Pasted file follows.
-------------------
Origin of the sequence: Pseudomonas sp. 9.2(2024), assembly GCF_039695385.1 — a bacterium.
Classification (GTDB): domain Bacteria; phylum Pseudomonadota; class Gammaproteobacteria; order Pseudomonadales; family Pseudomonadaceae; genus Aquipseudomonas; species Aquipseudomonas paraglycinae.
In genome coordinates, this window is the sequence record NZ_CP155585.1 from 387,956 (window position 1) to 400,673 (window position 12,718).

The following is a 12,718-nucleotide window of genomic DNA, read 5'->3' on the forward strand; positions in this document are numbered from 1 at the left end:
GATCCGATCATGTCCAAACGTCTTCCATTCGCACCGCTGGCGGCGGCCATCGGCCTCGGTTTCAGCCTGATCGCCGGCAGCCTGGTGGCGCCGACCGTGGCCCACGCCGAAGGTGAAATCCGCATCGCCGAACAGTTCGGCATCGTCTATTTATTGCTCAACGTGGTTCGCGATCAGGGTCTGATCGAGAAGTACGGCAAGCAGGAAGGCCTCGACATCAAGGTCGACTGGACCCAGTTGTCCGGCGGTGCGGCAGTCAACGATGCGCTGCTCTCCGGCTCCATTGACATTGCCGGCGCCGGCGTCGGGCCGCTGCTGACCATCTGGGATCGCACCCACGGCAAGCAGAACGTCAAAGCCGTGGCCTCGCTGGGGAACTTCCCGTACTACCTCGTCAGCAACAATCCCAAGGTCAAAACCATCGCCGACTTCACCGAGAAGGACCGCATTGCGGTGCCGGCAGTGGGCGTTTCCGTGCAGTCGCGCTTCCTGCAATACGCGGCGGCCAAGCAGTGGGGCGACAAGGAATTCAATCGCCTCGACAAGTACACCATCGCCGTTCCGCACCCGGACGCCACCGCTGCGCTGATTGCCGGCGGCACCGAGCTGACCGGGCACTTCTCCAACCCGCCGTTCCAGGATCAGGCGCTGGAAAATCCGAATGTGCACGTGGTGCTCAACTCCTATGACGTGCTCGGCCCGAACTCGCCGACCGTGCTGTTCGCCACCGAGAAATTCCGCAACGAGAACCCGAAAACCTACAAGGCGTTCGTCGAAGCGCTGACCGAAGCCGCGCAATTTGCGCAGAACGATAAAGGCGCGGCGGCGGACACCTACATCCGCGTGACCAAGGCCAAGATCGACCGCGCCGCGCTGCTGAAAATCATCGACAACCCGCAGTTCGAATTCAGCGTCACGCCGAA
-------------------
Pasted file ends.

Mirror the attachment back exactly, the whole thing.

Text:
Origin of the sequence: Pseudomonas sp. 9.2(2024), assembly GCF_039695385.1 — a bacterium.
Classification (GTDB): domain Bacteria; phylum Pseudomonadota; class Gammaproteobacteria; order Pseudomonadales; family Pseudomonadaceae; genus Aquipseudomonas; species Aquipseudomonas paraglycinae.
In genome coordinates, this window is the sequence record NZ_CP155585.1 from 387,956 (window position 1) to 400,673 (window position 12,718).

The following is a 12,718-nucleotide window of genomic DNA, read 5'->3' on the forward strand; positions in this document are numbered from 1 at the left end:
GATCCGATCATGTCCAAACGTCTTCCATTCGCACCGCTGGCGGCGGCCATCGGCCTCGGTTTCAGCCTGATCGCCGGCAGCCTGGTGGCGCCGACCGTGGCCCACGCCGAAGGTGAAATCCGCATCGCCGAACAGTTCGGCATCGTCTATTTATTGCTCAACGTGGTTCGCGATCAGGGTCTGATCGAGAAGTACGGCAAGCAGGAAGGCCTCGACATCAAGGTCGACTGGACCCAGTTGTCCGGCGGTGCGGCAGTCAACGATGCGCTGCTCTCCGGCTCCATTGACATTGCCGGCGCCGGCGTCGGGCCGCTGCTGACCATCTGGGATCGCACCCACGGCAAGCAGAACGTCAAAGCCGTGGCCTCGCTGGGGAACTTCCCGTACTACCTCGTCAGCAACAATCCCAAGGTCAAAACCATCGCCGACTTCACCGAGAAGGACCGCATTGCGGTGCCGGCAGTGGGCGTTTCCGTGCAGTCGCGCTTCCTGCAATACGCGGCGGCCAAGCAGTGGGGCGACAAGGAATTCAATCGCCTCGACAAGTACACCATCGCCGTTCCGCACCCGGACGCCACCGCTGCGCTGATTGCCGGCGGCACCGAGCTGACCGGGCACTTCTCCAACCCGCCGTTCCAGGATCAGGCGCTGGAAAATCCGAATGTGCACGTGGTGCTCAACTCCTATGACGTGCTCGGCCCGAACTCGCCGACCGTGCTGTTCGCCACCGAGAAATTCCGCAACGAGAACCCGAAAACCTACAAGGCGTTCGTCGAAGCGCTGACCGAAGCCGCGCAATTTGCGCAGAACGATAAAGGCGCGGCGGCGGACACCTACATCCGCGTGACCAAGGCCAAGATCGACCGCGCCGCGCTGCTGAAAATCATCGACAACCCGCAGTTCGAATTCAGCGTCACGCCGAA